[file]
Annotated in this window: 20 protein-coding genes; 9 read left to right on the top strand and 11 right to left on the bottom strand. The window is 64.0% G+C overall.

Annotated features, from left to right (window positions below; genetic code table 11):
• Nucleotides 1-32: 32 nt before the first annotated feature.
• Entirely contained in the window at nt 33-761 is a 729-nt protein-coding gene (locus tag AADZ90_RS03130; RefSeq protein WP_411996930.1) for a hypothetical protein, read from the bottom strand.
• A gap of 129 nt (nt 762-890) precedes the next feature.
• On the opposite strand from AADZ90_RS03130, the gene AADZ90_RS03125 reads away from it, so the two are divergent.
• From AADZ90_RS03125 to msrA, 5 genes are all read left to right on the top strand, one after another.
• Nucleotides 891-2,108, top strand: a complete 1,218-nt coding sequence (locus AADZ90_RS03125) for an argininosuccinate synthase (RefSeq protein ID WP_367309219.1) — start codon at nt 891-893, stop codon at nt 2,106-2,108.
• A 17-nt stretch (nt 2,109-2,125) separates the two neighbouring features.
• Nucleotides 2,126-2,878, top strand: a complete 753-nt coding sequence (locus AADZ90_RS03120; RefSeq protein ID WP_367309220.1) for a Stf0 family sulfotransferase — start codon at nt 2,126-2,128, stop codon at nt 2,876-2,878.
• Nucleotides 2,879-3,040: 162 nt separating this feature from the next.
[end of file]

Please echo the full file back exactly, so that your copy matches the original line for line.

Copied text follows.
Annotated in this window: 20 protein-coding genes; 9 read left to right on the top strand and 11 right to left on the bottom strand. The window is 64.0% G+C overall.

Annotated features, from left to right (window positions below; genetic code table 11):
• Nucleotides 1-32: 32 nt before the first annotated feature.
• Entirely contained in the window at nt 33-761 is a 729-nt protein-coding gene (locus tag AADZ90_RS03130; RefSeq protein WP_411996930.1) for a hypothetical protein, read from the bottom strand.
• A gap of 129 nt (nt 762-890) precedes the next feature.
• On the opposite strand from AADZ90_RS03130, the gene AADZ90_RS03125 reads away from it, so the two are divergent.
• From AADZ90_RS03125 to msrA, 5 genes are all read left to right on the top strand, one after another.
• Nucleotides 891-2,108, top strand: a complete 1,218-nt coding sequence (locus AADZ90_RS03125) for an argininosuccinate synthase (RefSeq protein ID WP_367309219.1) — start codon at nt 891-893, stop codon at nt 2,106-2,108.
• A 17-nt stretch (nt 2,109-2,125) separates the two neighbouring features.
• Nucleotides 2,126-2,878, top strand: a complete 753-nt coding sequence (locus AADZ90_RS03120; RefSeq protein ID WP_367309220.1) for a Stf0 family sulfotransferase — start codon at nt 2,126-2,128, stop codon at nt 2,876-2,878.
• Nucleotides 2,879-3,040: 162 nt separating this feature from the next.